WORSENING CONDITIONS DURING WORLD WAR II
When the U.S. entered World War II, many attendants at public institutions were drafted, leaving a shortage of workers. Admissions to public institutions, however, continued to increase. Many institutions closed some of their colonies and placed more residents in each building to economize. Some institutions placed two residents to a bed and in hallways.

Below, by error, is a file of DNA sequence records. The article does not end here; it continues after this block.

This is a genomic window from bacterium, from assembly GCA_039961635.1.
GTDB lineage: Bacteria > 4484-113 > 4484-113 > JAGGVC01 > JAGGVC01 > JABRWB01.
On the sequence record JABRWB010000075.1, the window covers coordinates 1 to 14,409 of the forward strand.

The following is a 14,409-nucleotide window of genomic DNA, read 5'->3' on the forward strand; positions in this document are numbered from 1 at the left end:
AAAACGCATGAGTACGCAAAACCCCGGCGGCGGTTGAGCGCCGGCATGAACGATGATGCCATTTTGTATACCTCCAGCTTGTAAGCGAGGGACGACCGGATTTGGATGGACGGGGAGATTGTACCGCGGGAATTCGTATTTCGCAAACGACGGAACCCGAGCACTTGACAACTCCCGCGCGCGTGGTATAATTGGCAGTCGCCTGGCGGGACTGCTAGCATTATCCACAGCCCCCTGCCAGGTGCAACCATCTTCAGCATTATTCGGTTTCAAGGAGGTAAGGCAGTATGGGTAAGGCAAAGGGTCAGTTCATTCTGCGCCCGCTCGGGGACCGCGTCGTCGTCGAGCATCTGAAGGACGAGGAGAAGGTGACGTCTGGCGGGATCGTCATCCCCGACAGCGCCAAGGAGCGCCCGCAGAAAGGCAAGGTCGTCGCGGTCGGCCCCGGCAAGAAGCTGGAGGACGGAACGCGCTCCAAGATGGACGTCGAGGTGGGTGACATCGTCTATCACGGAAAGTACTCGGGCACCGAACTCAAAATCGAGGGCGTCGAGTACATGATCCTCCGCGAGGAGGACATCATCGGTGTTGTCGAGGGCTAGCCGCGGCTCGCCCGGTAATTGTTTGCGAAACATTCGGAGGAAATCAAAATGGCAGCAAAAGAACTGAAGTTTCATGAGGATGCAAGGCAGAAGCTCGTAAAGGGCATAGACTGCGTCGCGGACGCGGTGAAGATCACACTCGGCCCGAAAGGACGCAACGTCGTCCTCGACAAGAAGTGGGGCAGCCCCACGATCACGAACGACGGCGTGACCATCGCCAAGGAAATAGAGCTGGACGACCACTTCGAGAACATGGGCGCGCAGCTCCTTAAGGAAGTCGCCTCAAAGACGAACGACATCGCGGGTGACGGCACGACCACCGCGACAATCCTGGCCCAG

Institutions addressed their worker shortage by employing conscientious objectors. Records of their observations raised public awareness of the conditions of public institutions. In 1948, Albert Deutsch wrote Shame of the States, a photographic exposé of New York's Letchworth Village. Originally designed to avoid the problems common to larger institutions, Letchworth was considered one of America's better institutions. Deutsch's exposé, and other exposés of this time served to highlight the horrible conditions in all institutions. After decades of invisibility, persons living in public institutions were again the objects of attention.